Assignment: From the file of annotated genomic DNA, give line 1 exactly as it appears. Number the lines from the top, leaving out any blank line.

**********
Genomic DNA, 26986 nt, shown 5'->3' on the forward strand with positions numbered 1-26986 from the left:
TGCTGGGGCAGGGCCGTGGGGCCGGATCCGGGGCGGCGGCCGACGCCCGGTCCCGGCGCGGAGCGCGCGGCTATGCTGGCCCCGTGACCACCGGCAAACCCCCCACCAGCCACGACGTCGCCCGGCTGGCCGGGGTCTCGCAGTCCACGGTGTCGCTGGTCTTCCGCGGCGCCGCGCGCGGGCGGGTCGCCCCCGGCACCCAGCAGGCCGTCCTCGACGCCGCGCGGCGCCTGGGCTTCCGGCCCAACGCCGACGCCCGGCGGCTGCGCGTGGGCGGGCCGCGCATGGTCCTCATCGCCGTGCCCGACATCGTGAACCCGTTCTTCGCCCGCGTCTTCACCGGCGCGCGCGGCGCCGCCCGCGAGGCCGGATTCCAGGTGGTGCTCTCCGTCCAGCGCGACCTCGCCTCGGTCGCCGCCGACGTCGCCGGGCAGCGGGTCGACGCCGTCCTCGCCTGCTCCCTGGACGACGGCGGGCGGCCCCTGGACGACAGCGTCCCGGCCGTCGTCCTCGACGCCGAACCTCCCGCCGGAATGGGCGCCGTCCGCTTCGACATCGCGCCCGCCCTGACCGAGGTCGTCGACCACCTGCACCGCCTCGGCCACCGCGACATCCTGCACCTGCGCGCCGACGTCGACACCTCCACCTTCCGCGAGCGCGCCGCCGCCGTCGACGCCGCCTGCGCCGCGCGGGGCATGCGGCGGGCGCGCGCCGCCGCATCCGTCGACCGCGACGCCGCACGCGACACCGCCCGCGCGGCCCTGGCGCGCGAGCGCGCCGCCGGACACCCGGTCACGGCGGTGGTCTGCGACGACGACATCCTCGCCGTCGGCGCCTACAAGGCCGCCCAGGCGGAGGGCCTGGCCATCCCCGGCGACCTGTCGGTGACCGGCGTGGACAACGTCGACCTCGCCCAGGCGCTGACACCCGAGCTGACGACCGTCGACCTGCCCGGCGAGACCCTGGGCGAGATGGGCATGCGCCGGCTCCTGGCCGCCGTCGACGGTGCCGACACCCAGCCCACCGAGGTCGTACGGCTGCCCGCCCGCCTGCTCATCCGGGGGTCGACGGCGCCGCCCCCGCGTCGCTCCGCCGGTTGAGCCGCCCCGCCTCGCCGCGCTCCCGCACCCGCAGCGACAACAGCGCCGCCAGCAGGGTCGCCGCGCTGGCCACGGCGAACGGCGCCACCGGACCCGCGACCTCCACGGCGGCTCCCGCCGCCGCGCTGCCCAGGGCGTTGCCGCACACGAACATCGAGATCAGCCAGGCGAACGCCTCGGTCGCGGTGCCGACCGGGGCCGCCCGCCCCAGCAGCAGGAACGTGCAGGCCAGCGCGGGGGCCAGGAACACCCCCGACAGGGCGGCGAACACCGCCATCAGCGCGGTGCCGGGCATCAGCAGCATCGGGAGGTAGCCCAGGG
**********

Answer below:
Genomic DNA, 26986 nt, shown 5'->3' on the forward strand with positions numbered 1-26986 from the left: